Mastery is intended to measure achievement for the grade level your child is currently in. Teachers do not assess grade levels above the one they are teaching. In order to be fair and accurate, Mastery should assess the current outcomes in relation to the grade level students are in.  Although some students MAY be able to work at the next grade level, this should NEVER be an indicator of Mastery. Similarly, we have heard people make reference to experts in the field and claim that students cannot “master” or understand the level to which an expert does. This is true and thus, Mastery is not about showing the same level of understanding as an expert within the field. It is about the level of understanding in relation to the outcomes expected by Alberta Education for that grade level.  Students are not very motivated to try and attain Mastery if the target is unattainable. 

 

2.    …90-100%.

Mastery requires students to apply their knowledge and skills to a variety of situations.  If we are giving tasks that only assess memorization of facts or ask students to restate what the teacher has said, we are not actually measuring how well students are able to apply those knowledge and skills to different situations.  

 

Again, 100% may mean a student is at Mastery; however, it is not reliable indicator.  If the assessment only measures knowledge or facts, we do not know if a student has an in-depth understanding of the content.  For example, if a math test in Grade 4 or 5 requires students to answer 10 questions on long division, they may have memorized the steps and scored 9/10.  90% seems as though they understand division.  However, they may not be able to use the processes in math to:

·    explain what division means

·    connect it to subtraction and multiplication

·    reason how the algorithm works

·    prove their answer makes sense

·    explain when to use division and prove they can use it to solve complex problems.

These are all indicators of Mastery in division for Grade 4 or 5.  So, going back to the example, even though the student may have scored 90% on the original test, they did not indicate an in-depth understanding of division. Therefore, 90-100% is not an indicator of Mastery.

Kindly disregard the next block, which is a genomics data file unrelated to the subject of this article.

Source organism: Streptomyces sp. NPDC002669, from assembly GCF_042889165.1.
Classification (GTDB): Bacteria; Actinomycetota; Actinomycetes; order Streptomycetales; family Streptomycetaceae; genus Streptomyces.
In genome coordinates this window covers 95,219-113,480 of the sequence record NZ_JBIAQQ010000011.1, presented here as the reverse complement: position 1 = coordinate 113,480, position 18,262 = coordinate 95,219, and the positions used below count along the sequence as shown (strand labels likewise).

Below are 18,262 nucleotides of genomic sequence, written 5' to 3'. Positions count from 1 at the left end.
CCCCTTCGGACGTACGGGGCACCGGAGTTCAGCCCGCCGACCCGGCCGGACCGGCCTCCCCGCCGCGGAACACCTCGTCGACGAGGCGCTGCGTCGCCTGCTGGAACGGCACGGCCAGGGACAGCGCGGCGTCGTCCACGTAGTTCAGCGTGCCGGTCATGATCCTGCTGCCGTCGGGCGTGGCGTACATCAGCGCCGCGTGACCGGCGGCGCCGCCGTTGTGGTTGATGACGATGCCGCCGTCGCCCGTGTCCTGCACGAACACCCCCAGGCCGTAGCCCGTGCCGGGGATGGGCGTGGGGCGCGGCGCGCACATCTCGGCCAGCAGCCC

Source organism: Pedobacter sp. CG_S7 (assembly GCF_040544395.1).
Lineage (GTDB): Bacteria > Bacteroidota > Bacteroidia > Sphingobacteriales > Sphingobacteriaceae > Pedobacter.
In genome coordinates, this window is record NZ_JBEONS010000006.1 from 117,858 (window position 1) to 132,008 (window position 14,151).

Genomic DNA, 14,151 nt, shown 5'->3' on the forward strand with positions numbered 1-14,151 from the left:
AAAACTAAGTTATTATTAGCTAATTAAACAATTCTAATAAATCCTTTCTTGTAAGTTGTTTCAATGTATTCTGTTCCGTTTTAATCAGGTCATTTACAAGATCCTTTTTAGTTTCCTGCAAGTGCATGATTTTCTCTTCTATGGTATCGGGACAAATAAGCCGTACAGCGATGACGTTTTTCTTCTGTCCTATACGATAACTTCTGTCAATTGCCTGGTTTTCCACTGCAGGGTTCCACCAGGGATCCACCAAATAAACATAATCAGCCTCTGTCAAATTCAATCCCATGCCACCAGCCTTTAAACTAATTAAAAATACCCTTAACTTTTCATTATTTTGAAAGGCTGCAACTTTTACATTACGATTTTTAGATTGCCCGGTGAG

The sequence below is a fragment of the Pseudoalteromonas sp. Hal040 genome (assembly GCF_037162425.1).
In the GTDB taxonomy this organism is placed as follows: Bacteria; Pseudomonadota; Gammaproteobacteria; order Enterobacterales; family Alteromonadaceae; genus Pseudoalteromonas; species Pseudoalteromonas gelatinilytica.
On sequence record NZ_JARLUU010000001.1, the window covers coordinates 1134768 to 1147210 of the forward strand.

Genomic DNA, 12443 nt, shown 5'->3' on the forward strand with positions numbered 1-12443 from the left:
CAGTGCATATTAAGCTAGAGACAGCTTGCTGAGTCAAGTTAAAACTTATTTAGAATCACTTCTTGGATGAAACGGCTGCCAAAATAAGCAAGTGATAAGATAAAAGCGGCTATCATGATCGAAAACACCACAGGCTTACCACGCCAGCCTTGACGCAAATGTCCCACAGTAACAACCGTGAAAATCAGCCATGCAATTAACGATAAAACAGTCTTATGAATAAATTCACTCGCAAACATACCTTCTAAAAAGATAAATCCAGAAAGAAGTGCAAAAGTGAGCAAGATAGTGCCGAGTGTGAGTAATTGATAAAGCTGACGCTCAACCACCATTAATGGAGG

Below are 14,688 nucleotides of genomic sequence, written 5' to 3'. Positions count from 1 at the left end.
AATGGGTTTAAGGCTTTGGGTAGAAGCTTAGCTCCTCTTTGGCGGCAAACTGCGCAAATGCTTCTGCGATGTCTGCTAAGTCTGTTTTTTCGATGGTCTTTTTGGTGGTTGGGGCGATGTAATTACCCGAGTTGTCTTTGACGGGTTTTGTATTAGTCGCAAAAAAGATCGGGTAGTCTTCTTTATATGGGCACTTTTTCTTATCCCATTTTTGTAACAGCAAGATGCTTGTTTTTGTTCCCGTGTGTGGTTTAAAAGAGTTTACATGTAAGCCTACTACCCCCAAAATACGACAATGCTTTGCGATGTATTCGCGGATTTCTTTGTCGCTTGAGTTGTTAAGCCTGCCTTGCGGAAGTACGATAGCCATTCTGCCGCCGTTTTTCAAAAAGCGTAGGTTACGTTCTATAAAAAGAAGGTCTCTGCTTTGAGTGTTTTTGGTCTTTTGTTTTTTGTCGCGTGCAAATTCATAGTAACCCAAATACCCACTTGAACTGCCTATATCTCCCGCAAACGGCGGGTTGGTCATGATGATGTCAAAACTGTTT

3.    …subjective.

I suppose this depends on what your interpretation of ‘subjective’ is.  Mastery is more difficult to understand because it is not a matter of what questions are “right” or “wrong” and it is different from what we are used to as parents. However, to meet the needs of the 21st century learner, teachers should be designing learning with the end in mind to ensure consistency in grading.  Teachers use the outcomes from the Alberta Program of Studies to indicate what students need to know, understand and be able to do. They consider the developmental ages of the students and what “in-depth, insightful” looks like and sounds like for the specific grade level.  Teachers decide what is accepted evidence for in-depth understanding and insightful application of those outcomes.

 

It should be crystal clear to both teachers and students what students should say or do in order to demonstrate Mastery.  It should not be “90-100%” on the test.  Throughout the unit, teachers should share what success looks like, have students reflect on where they are, identify next steps to improve, provide effective feedback to students and allow them time to improve on previous performance.  It should never be a surprise to students what is needed to attain Mastery.  The criteria should be decided upon BEFORE the unit is taught and students should understand the criteria.  Although not all students will achieve Mastery, all students should understand the differences between the achievement levels and identify what they need to do to progress towards Mastery. 

 

Now that we have considered what Mastery is not, let’s explore what it is.

 

Mastery IS…

 

… an in-depth level of understanding or thinking.

…an insightful application of skills and knowledge to new situations.

 

Although each description may differ slightly depending on the subject’s outcomes and the task, here are some general guidelines that indicate what people can do when they understand: